Joe Gilgun and Adam Levine have ADHD
They are both completely covered in tattoos
I would like to think this is because they love tattoos but I suspect poor impulse control had a hand
daily reminder that
- your problems matter
- mental illnesses are real
- you deserve accommodations
- you deserve respect
- you are worthy of love and care
It accomplishes nothing when you ignore my learning disabilities in the interest of pretending I’m normal. I spent my entire life trying to be normal, but it accomplished nothing. I worked so hard to be “normal,” to compensate for my shortcomings, that I developed mental fatigue on par with that of recovering stroke victims.
I mix up left and right. It’s symptomatic of dyscalculia. I didn’t tell you because I didn’t know that was what was going on and thought I was stupid. Sometimes, when we’re driving, you’ll tell me to make a right and I’ll get in the left-hand lane. Sometimes I’m supposed to be reading the GPS and I say “that way” instead of “turn right” and you turn the wrong way because you’re looking at the road and not my pointing finger. It accomplishes nothing when you mock me. It accomplishes nothing when you laugh. All it does is make me cry when I get home because I don’t know why I can’t do something a third grader can.
I drink a lot of caffeine, especially when I’m off my meds. It accomplishes nothing when you tell me I’d lose 5 pounds if I stopped drinking soda. It accomplishes nothing when you tell me aspartame will kill me. I tried to stop, on a day I forgot my meds, and was so uncorked that I had to run out to the store and get some caffeine so I could focus on writing a paper. I wasted an entire day, that day. I accomplished nothing.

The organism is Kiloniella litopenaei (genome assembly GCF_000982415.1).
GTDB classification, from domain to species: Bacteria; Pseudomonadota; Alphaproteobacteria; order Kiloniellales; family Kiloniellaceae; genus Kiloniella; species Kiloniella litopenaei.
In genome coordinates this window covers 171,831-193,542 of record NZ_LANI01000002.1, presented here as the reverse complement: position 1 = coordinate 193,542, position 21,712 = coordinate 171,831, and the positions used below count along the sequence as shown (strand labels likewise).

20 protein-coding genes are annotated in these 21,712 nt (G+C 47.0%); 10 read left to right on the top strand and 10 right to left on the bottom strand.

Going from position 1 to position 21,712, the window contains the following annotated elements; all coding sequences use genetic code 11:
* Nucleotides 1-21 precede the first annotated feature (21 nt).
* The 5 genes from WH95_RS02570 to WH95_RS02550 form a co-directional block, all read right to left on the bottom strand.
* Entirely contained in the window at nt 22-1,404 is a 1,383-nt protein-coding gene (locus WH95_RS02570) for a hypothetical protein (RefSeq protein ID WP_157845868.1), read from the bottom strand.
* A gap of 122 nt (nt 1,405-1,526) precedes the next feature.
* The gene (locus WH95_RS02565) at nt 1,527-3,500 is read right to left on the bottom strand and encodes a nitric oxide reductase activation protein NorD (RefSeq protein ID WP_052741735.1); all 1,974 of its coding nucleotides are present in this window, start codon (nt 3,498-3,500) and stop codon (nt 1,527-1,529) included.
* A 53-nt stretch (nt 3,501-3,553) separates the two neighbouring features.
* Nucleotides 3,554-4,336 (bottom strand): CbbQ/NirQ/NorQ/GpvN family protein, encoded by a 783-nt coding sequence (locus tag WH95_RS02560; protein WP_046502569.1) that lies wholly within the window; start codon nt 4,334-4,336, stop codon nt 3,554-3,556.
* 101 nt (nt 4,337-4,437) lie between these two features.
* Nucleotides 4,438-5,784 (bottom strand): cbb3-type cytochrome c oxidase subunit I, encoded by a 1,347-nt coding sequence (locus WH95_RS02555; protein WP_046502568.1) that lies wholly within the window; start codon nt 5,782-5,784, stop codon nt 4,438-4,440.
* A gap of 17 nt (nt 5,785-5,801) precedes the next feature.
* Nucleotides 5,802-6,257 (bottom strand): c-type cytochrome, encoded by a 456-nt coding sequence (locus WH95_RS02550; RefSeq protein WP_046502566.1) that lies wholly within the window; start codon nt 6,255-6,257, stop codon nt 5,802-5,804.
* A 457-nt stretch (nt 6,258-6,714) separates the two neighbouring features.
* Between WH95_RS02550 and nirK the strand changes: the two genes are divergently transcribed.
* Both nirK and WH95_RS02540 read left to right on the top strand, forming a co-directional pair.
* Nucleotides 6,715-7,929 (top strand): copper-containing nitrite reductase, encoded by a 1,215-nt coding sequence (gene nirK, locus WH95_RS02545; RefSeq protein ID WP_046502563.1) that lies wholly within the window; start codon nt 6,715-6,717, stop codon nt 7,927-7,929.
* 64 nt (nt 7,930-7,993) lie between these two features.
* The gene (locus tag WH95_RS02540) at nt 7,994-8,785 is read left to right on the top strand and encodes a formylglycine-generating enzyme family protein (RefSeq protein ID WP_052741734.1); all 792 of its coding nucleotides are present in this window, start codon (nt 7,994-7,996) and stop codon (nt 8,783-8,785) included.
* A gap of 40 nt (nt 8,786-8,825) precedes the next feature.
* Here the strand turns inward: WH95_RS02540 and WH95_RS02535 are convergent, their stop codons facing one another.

I don’t have a great sense of time and place. I try so hard, but sometimes I say something that I think is true and it comes out rude or offensive. I don’t mean it. I’m always sorry. Always. It accomplishes nothing when you lose your temper with me.
I said I didn’t try in math, but I did. I tried so hard. I failed algebra 1, and then retook it over the summer, and then retook it informally the next year with a tutor, and I still have no idea what a polynomial is. Or does? Does it do something? My freshman year, when I tested into remedial math and honors English, rather than testing me for a learning disability, you told me I couldn’t take both. You chose for me. I failed the regular-level math class and almost failed honors English. My self esteem was so low that I never tried to take another honors course in high school ever again. It accomplished nothing.
Not everyone’s as strong as me. Not everyone works as hard. Not everyone had the encouragement of being gifted in certain subjects as a child; a lot of them were diagnosed early, and got even less encouragement, and that breaks my heart. Did you know that when we tell people we have learning disabilities, their faces change? You can physically see them see you differently. There is a stigma over our heads and it is painful and it is ridiculous because guess what, if you’re so smart, so much more in control, you should be the one to know better.